After being denied a public hearing by the Trump Administration’s Environmental Protection Agency to share the need to protect the Clean Power Plan, Maryland leaders held a hearing Thursday, January 11, 2018. Here is the testimony delivered before a panel by Johana Vicente, Chispa Maryland’s community organizer. Announced on the same day, three additional February dates in other states were been set, along with a comment period extension to April 26th. Photo credit: Matt Roth for LCV
My name is Johana Vicente and I have been a resident of Montgomery County, Maryland for more than a decade. I stand before you today as a concerned community member and a proud organizer of Chispa Maryland, a community organizing program of the Maryland League of Conservation Voters growing the political power of Latinos for climate action.
I am here today to defend the Clean Power Plan – its protection is urgent to me and the communities that are most impacted by filthy air and industry pollution.
Often times, words like “climate change” and “pollution” seem very big and broad — terms that we cannot fully grasp. The issues may seem like a far away thing that is not really affecting us. However, it is affecting us more than we think.
I have witnessed the impact that environmental pollution has on the health of people, especially communities of color and children from those very same communities.
From meeting a concerned mother who is worried about whether her child with asthma will breathe to a concerned teacher with absent student who are home due to respiratory problems, the effects of environmental pollution are clear – they are real concerns.
On a personal level, as a child who had only lived in the United States a few years, I watched as my mother went to the hospital for the first time. Not because of an injury, but because of her inability to breath. There, in the hospital room, she was diagnosed with asthma only two years after we arrived in this country.
This is a painful memory that I still remember vividly to this day and it was one of the scariest ones I have.
Candida, a mother and powerful community leader in Hyattsville, had to navigate the medical system to treat her son’s severe asthma – all while speaking very little English. As the PTA president of her children’s school, she asked the principal what the leading cause of absences were and he listed respiratory problems as a main factor – unsurprising as it’s an area plagued by air pollution.
And, Candida is not alone. Another Hyattsville mother, Clenia, also has a child with severe breathing issues, it’s what motivated her to be an environmental activist fighting these very issues.
Tyrese, a teacher and mother from Mount Rainier, has a 9-year-old daughter that suffers from severe asthma. Her child has been hospitalized because of her respiratory problems.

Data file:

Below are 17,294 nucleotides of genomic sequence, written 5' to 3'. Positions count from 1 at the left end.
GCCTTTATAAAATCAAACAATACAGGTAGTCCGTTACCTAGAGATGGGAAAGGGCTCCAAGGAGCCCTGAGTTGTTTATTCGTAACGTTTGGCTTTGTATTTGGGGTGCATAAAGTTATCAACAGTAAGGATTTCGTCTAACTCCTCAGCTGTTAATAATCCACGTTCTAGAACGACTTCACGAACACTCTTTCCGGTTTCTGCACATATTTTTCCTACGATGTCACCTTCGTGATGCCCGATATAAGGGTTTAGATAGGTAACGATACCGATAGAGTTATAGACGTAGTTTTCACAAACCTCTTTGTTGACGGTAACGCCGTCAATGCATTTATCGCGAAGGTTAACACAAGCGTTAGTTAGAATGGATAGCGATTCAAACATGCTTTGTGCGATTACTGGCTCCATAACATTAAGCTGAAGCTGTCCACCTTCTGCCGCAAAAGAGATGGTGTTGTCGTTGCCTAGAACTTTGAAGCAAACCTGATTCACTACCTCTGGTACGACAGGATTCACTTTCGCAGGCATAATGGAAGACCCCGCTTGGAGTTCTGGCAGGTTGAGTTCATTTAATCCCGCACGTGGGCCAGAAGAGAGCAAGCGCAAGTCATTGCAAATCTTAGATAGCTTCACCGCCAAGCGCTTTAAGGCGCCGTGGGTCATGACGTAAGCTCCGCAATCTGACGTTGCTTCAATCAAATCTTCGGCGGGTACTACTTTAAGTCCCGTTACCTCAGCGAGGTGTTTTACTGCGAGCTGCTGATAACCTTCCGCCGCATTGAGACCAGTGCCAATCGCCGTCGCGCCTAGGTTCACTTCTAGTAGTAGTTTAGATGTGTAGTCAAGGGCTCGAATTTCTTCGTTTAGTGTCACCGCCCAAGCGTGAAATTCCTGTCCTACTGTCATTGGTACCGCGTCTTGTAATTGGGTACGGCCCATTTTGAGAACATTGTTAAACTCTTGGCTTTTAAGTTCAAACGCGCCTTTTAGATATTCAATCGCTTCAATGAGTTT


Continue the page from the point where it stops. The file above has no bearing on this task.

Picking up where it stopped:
Graciela, a high school student in Hyattsville, has to worry every single school day about whether riding her diesel-run school bus will trigger her asthma attacks.
And the list goes on and on.
The Clean Power Plan represents a much-needed link to protect the health of low income communities and communities of color in Maryland. With 68% of African Americans and nearly 40% Latinos living within 30 miles of a coal-fired power plant in in our state, the Clean Power Plan and its environmental justice provisions is crucial for the health and safety of families like Clenia, Tyrese, Candida or Graciela.
For them and many more families like them in our state and across the nation, the Clean Power Plan provides the tools to not only protect their communities from the disproportionate and detrimental health effects from fossil fuel burning power plants, but also to reap some of the economic benefits of clean energy.
We must leave a better environment for generations to come. And, this plan represents an opportunity to move forward and protect our mother earth and its inhabitants.
Other groups in attendance included GreenLatinos, Moms Clean Air Force and LULAC, with representatives from each sharing the need to keep the Clean Power Plan protected from rollbacks.
Among those was Hispanic Access Foundation, led by President Maite Arce.
“The Clean Power Plan is a public health policy that is critical to safeguarding clean air in our communities. We have a moral obligation to protect the health of the environment for future generations and maintaining the Clean Power Plan is a step towards a future of healthy, vibrant and sustainable communities. We applaud the leadership of Maryland Attorney General Brian Frosh and the Maryland General Assembly who are committed to providing opportunities for communities to voice their health and environmental concerns in relation to the EPA’s proposed repeal of the Clean Power Plan,” she said in a Latino coalition statement, before the hearing.